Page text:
Sunday Morning Showdown: Seiko Prospex GMT Vs. Longines HydroConquest GMT
Welcome to another edition of Sunday Morning Showdown. Today, our editors go head to head in a battle of the GMT divers. It’s a category that is not extremely popular with watch fans. But there are quite a few options out there that combine the functionality of diving and traveling in one watch. Recently, we have seen quite a few new dive GMTs from different brands. In today’s match-up, the brand new Longines HydroConquest GMT takes on the Seiko Prospex GMT that was released just last month. But which watch will take the GMT diver crown? Our writers are ready, so let’s get this battle going.
Today’s showdown is a remarkable one. Generally speaking, there are dive watches, and there are GMT watches, but the combination of both is not a very common one. Until recent times, we haven’t seen many watches that provide the functionalities of a diver and a GMT watch. Back in March, however, Seiko announced three GMT versions of its 1968 Diver’s Modern Re-interpretation. With two regular models in green (SPB381) and black (SPB383) and a Save the Ocean limited edition in blue (SPB385), the brand entered the GMT arena while staying true to its diving roots. To our surprise, Longines also entered that same arena not too long after releasing the much-praised 39mm version of the Spirit Zulu Time GMT. This time, the brand came with the HydroConquest GMT, the traveler’s version of the brand’s popular HydroConquest diver.
Last week on Sunday Morning Showdown…
But before getting into today’s battle, let’s take a look at last week’s showdown. In a match-up of dive watches with Goldbronze and Bronze Gold cases, the Omega Seamaster 300 in Bronze Gold took the win with nearly 75% of the votes, leaving the Sinn T50 Goldbronze in the dust. In the comments, several of you questioned the pairing beyond the materials. Could a modern hardcore diver like the Sinn T50 really be paired with the retro-inspired Omega Seamaster 300? In our Sunday Morning Showdown series, we do not limit ourselves to obvious matchups. Some of them might be a stretch, but we’re always curious to find out your opinions. And we read all of them. That’s why this week’s showdown features two watches that are closer together. Which will take the win this week, the Seiko Prospex SPB383 or the Longines HydroConquest GMT? Over to Jorg and Robert-Jan to make their cases.
Jorg: Seiko Prospex GMT SPB381/3
Let me start by saying that this showdown is not just about one reference. Just like the Longines HydroConquest GMT, Seiko offers the new GMT versions of the 1968 Diver’s Modern Re-interpretation in multiple colors. So it is as much about the green SPB381 as it is about the black SPB383. This is not a showdown that will be decided on color, so let’s include all the regular models for comparison’s sake. Now, with that out of the way, let me make my case. As some of you will know, I love a good GMT. But does a Seiko GMT diver fit that bill? I was not sure when I first saw these new GMT versions of the 1968 Diver’s Modern Re-interpretation.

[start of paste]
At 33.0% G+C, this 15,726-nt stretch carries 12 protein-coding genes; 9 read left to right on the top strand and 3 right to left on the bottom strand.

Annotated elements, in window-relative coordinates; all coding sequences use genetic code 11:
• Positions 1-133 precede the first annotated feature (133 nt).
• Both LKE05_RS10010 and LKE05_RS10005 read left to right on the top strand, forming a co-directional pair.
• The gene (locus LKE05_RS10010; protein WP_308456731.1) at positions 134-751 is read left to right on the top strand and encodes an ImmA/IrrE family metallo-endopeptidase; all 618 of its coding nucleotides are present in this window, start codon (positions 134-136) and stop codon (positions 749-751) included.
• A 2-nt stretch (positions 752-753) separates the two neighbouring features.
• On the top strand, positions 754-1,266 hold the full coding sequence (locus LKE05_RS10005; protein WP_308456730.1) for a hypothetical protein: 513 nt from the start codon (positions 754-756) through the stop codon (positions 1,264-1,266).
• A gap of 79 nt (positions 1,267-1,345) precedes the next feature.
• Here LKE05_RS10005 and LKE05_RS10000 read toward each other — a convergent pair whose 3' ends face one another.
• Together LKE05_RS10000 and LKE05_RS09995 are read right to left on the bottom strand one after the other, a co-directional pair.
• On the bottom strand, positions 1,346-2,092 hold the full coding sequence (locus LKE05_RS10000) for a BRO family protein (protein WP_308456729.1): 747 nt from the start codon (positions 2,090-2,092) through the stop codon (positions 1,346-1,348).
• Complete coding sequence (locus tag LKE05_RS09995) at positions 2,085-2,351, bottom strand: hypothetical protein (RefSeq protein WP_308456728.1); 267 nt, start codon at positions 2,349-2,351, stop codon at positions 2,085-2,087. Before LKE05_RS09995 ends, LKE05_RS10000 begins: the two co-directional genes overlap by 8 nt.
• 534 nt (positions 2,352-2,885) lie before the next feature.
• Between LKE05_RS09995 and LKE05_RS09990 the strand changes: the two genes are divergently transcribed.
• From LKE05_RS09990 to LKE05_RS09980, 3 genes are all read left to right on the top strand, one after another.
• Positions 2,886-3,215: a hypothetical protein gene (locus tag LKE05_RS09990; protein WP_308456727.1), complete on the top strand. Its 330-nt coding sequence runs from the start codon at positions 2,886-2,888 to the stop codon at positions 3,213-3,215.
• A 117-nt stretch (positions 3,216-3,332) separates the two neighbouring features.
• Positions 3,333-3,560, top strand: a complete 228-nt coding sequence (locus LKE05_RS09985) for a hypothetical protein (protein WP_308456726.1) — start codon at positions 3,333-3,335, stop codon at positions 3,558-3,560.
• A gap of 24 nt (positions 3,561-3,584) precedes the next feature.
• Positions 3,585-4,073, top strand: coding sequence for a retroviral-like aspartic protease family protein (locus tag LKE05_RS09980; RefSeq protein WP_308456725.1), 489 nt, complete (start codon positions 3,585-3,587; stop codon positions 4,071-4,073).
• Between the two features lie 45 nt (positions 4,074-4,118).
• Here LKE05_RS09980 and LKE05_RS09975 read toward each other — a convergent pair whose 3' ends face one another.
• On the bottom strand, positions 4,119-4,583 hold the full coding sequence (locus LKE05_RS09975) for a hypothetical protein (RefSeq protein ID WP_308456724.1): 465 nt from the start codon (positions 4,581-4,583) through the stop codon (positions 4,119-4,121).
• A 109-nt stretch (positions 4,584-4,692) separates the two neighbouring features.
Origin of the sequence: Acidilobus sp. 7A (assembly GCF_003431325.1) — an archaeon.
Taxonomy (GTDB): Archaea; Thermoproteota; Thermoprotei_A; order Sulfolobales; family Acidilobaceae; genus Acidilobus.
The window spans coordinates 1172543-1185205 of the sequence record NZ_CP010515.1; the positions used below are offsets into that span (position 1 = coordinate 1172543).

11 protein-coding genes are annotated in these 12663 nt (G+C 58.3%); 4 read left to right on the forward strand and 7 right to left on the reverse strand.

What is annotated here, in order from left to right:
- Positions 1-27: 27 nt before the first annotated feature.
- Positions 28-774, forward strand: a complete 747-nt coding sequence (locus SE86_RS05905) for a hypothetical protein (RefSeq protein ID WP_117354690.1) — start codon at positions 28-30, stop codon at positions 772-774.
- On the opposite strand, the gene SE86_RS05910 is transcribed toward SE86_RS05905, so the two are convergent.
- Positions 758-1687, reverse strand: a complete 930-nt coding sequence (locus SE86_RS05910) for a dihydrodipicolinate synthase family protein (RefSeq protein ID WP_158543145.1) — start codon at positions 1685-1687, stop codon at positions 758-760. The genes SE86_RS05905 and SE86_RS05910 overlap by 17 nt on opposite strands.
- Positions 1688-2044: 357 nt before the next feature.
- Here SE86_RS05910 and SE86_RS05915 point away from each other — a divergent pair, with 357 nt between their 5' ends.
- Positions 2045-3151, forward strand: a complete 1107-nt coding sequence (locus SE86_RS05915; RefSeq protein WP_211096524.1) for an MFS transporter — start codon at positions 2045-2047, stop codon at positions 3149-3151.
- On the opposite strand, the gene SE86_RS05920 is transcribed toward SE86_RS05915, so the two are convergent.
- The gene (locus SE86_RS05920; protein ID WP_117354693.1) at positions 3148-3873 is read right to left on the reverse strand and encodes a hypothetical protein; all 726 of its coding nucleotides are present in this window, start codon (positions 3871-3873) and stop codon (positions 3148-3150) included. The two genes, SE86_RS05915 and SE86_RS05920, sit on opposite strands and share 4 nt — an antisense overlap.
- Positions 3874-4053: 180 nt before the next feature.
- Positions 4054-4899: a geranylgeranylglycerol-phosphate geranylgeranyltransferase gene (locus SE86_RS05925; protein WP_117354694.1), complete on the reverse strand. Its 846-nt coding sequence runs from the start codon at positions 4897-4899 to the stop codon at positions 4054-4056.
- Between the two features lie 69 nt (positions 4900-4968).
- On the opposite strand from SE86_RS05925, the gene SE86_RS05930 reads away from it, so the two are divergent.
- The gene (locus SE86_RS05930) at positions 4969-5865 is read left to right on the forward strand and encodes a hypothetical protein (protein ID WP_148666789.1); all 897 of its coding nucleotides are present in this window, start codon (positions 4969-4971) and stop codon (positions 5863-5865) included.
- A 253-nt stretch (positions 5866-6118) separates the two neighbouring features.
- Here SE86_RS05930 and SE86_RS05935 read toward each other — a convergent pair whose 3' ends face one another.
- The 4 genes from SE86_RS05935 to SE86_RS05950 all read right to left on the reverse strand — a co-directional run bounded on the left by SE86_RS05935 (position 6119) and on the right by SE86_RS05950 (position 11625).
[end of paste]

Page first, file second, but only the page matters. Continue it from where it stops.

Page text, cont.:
But a second glance reassured me that Seiko was very respectful in the way the brand integrated the GMT functionality into a diver’s design. I very much see a diver first. And that’s what it should be. The watches are defined by the iconic style of Seiko divers and rooted in the brand’s rich history. The associations with Seiko’s iconic debut professional dive watch and the Marinemaster are very much present.
And it’s a design that, although rooted in the past, still feels very modern. The same can be said of the instantly recognizable style of the dial and hands. But with a gold GMT hand and the 24-hour scale integrated neatly on the rehaut, this is a graceful GMT version of the regular SPB185 and the SPB187 that I love.
Modern dimensions with perfectly integrated GMT functionality
Let’s take a look at some specs of these two new Seiko models. Both the SPB381 and SPB383 feature a 42mm stainless steel case that is 12.9mm thick, 48.6mm long, and 20mm between the lugs. The watches are water resistant to 200 meters and don a stainless steel bezel with a ceramic bezel insert and the classic 60-minute diving scale. The stainless steel bracelet with a folding clasp, a security lock, and a diving extension finish the looks of these GMT divers in style. When it comes to the quality of the bracelet, Seiko has made significant steps forward. Having said that, the clasp could use some improvement, as I also mentioned in the review.
What I love about the looks of the SPB381 and SPB383 is the integration of the GMT functionality. Seiko has made sure that the design is unmistakably focused on diving functionality first and traveling second. With the integration of elements, Seiko has managed to keep the dial characteristics that directly link it to the regular divers. The 24-hour scale is modest but easy to read. With the gold-colored GMT hand, you get a nice touch of contrast while also perfectly indicating the time in another time zone. Add the recognizable case, and I can only compliment the Seiko designers for doing an awesome job.
Comparing designs of the SPB383 and the Longines HydroConquest GMT
When it comes to Longines, I see a lot more design constructs to make a GMT version of the HydroConquest happen. First, the case shape differs from the regular HydroConquest diver. Looking at the watches, I see a Rolex Super Case shape, whereas the regular case style is more graceful. Additionally, the dial design is far removed from the regular model.
I have to be honest, though; I think that’s a win because it simply looks better without the oversize modern numerals. But the connection is lost. Additionally, the day/night indication is hardly visible, and either you do it well or don’t do it at all, like Seiko. When I look at the four Longines models, I am immediately drawn to the retro-inspired green and brown versions.